Last year I headed with a friend to the remote village of Todos Santos just over 8000 feet above sea level in the northern Guatemalan highlands.
We went to witness the famous annual festival with inebriated, traditionally clad locals racing horses on All Saints’ Day on November 1. All-male jockeys, hardy residents of Todos Santos, spend a sleepless night beforehand ritualistically drinking themselves into an alcohol-induced stupor.
The following morning, families dress riders in the unique traditional uniform worn every day by male villagers, tough red and white striped pants with thick blue and white striped shirts trimmed with embroidered collar and cuffs.
For the race, they wear a ceremonial red sash and their everyday straw hat brims with streaming feathers and multi-colored ribbons symbolizing the sacred quetzal bird.
Helped onto the back of a horse, rented especially for the day, these inebriated jockeys set off unsteadily in a muddle of flying legs and flailing arms, whooping and singing loudly, pounding point to point along a short dirt track in the cold mist and drizzle.
With no official start or finish, riders stop briefly at each end of the track to snatch another mouthful of booze before wildly dashing back in a tattered group, hooves throwing clods of dirt in the faces of onlookers.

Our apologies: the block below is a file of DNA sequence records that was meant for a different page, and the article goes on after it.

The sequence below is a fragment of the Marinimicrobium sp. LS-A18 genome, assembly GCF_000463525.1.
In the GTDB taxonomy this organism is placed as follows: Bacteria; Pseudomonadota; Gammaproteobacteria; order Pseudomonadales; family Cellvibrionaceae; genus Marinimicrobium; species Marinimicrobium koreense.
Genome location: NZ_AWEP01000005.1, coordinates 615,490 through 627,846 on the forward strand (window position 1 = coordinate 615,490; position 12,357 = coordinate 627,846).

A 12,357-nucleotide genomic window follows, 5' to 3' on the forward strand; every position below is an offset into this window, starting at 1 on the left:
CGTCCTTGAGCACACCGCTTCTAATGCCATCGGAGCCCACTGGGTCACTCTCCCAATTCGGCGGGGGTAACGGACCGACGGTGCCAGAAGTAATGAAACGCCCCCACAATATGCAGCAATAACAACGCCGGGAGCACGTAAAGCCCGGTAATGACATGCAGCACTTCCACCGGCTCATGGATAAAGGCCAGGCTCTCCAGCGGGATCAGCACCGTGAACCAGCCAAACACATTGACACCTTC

Some tumble in the mud but are quickly dragged out of the path of oncoming steaming, rain-soaked steeds by helpers along the track. The chaos continues for seven hours, stopping only for lunch, participants joining and leaving (usually when they’re too drunk to stay on the horse) the event as they wish.
Spectators are mainly colorfully clad locals from Todos Santos and surrounding settlements with a handful of outsiders. Crowding against the wooden railings or scrambling up a steep grassy incline for a birds-eye view, neither cheering nor clapping, each village’s distinctive costume clashes against its neighbor.
Like no other horse race I’ve seen, Skach Koyl as it’s called in mam the local Mayan language, is more a rite of passage than a competition as there’s no winner. Its roots are vague but most agree it began around the time of the Spanish conquest when the Spaniards introduced horses to the region.
Mayan tradition expects village men to participate four times in a lifetime. The final year on the last mad dash along the track the jockey brandishes a live chicken triumphantly as he rides. Later that night he eats the entire bird alone to signify the end of his obligation.
The festival continues as families pay their respects to departed loved ones, praying and decorating tombs with gaudy garlands. The merry dance, beer in hand, in the grave choked hillside cemetery alongside marimba playing musicians.